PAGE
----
California Senate Bill 1421 helps hold bad cops accountable

Of all 50 states, California has enacted perhaps the most stringent legislative barriers to police accountability. Not only do state laws protect misconduct findings against officers from the public, but the law also keeps that information out of the hands of prosecutors who need to trust the police to ensure justice. A prosecutor cannot put an officer on the witness stand that she knows has a history of lying. But if that prosecutor cannot easily get access to the officer’s disciplinary record, as California law currently ensures, then she may be relying on bad police information or, even worse, prosecuting an innocent person on the word of a dishonest officer. As both a matter of principle and practicality, the government should do its best to maintain the honesty and integrity of its police officers.

For police to be effective in their job to protect and serve the public, they require the trust of the communities they serve. Without trust, witnesses will not cooperate and provide testimony to bring criminal perpetrators to justice. Without witness cooperation, perpetrator apprehension becomes less likely — negating the greatest deterrent to committing crime — and thus public safety suffers. When police are not held accountable for their actions and misconduct against the community, then, the public suffer twice: first, the community is damaged by the misconduct itself and second, the community’s security is compromised by the diminished trust that comes from misbehaving police who remain on the streets.

There is currently a bill before the California Legislature that would ease the burden for the prosecutors and the public to know whether the officers in their communities are trustworthy. SB1421 would require police departments to release information about, inter alia, sustained findings of dishonesty in the course of criminal cases and other instances of police misconduct. This bill would also require police departments to release information about serious uses of force, including officer-involved shootings, to increase transparency.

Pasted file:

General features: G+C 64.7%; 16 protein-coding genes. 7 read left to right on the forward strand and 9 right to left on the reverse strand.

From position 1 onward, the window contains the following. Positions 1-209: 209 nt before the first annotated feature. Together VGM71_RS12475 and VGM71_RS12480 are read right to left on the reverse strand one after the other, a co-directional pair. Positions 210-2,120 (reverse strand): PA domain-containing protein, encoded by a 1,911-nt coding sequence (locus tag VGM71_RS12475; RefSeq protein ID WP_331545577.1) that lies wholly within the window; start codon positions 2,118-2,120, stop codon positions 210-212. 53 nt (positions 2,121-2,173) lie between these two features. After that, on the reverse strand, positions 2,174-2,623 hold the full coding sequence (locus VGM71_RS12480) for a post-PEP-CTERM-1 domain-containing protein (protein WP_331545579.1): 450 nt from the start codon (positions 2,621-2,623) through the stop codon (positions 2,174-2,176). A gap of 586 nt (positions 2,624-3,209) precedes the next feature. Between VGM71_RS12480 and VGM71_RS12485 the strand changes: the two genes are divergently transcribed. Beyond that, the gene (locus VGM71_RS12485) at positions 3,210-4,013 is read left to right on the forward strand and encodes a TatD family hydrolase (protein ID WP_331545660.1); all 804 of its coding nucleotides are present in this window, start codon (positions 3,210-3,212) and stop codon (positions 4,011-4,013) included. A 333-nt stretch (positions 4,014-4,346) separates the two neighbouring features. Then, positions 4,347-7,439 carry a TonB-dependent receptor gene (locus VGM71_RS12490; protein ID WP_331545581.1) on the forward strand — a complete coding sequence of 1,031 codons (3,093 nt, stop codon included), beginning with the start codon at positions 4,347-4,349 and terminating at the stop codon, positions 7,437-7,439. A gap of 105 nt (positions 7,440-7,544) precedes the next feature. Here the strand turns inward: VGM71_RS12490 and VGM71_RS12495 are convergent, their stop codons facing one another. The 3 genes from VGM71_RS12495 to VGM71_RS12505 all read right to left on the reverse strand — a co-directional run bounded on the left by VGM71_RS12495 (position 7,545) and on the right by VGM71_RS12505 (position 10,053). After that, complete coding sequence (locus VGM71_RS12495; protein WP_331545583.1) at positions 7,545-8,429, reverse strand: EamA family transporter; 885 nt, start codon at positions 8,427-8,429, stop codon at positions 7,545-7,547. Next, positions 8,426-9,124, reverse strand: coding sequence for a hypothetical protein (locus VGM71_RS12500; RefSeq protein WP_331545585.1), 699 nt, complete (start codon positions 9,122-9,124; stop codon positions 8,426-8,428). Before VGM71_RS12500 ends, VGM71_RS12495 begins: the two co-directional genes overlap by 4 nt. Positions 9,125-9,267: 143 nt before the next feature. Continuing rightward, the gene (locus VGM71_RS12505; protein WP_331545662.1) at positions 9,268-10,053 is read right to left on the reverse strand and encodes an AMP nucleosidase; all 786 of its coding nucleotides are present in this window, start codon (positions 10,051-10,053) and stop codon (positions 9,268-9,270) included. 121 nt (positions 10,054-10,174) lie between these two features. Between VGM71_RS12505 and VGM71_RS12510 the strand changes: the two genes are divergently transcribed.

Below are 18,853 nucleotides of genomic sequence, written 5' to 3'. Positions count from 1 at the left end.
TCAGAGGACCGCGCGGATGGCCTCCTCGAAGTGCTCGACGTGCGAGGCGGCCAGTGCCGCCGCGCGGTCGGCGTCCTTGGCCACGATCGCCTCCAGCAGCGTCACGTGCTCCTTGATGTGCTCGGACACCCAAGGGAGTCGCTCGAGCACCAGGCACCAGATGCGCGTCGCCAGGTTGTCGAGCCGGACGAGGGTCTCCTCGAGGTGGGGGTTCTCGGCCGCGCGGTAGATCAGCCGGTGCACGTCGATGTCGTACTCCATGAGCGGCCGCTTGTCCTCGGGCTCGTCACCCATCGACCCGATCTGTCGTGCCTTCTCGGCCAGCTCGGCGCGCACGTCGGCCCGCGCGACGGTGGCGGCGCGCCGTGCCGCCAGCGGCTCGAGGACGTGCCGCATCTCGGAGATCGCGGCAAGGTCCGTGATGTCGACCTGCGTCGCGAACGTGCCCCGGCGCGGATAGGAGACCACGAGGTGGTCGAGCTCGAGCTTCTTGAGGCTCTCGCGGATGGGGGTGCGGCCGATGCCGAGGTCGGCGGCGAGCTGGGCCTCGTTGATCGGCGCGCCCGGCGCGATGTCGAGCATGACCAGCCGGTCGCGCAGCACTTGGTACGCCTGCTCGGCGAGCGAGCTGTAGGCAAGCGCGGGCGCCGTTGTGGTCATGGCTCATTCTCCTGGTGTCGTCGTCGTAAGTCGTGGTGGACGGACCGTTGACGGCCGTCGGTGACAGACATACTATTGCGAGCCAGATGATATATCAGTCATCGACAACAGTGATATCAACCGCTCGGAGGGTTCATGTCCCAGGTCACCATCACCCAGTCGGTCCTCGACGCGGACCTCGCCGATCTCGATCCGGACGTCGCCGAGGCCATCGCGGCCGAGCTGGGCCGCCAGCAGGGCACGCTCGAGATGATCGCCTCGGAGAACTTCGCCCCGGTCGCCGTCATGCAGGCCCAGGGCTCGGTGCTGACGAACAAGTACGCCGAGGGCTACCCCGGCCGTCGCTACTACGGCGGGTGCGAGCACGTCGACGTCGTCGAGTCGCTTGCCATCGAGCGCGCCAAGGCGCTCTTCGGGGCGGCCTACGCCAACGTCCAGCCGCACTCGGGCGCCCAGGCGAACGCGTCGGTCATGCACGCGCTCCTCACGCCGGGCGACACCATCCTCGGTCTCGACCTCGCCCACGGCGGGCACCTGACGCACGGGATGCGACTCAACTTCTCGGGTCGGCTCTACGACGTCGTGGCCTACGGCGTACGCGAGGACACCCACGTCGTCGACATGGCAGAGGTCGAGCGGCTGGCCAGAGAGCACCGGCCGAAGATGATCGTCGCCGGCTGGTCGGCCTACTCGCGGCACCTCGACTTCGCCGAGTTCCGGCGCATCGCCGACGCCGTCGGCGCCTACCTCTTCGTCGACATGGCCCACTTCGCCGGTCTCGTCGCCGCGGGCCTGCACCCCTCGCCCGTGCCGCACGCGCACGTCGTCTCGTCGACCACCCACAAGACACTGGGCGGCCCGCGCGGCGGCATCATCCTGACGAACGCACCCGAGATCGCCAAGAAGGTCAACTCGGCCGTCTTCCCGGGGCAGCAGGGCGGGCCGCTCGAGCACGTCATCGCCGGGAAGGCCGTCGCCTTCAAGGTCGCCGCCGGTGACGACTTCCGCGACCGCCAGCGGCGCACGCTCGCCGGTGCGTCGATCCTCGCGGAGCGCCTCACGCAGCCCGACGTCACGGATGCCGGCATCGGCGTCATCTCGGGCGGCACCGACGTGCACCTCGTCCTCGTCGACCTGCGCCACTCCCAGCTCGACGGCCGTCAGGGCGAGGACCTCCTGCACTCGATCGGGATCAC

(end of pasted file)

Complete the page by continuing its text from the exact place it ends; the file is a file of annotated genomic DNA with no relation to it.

Law-and-order conservatives can support SB1421 because it may restore a level of legitimacy to criminal prosecutions. When dishonest officers are found out after many years of misconduct, hundreds or thousands of prosecutions in which they played a role may be jeopardized because of their misdeeds. The criminal justice system relies upon honest police officers and shielding the dishonest among them, as California law currently does, undermines the integrity and, ultimately, the final disposition of criminal prosecutions.

Officers who honor the badge and have no history of lying or other serious misconduct — which, in most departments, should be a large majority of officers — have nothing to fear from the identification of problem officers who tarnish the reputation of their colleagues. Police shootings and other serious uses of force, while often tragic, are part of the job and the departments should be as open as they can be while preserving the integrity of the investigation into those incidents. Withholding the names of officers who shoot and kill someone can create the perception of a cover-up, whether or not the shooting was justified, again tarring officers who are doing their jobs correctly.

At bottom, current California law protects the worst officers by hiding their identities from the public and makes them indistinguishable from the bulk of the officers who do their jobs faithfully in accordance with the Constitution. Restoring community trust in police and the justice system writ large will require more transparency from departments and more accountability for those officers who have abused their positions. The California legislature should not maintain laws that make that trust systemically impossible.

Jonathan Blanks is a research associate at the Cato Institute’s Project on Criminal Justice.

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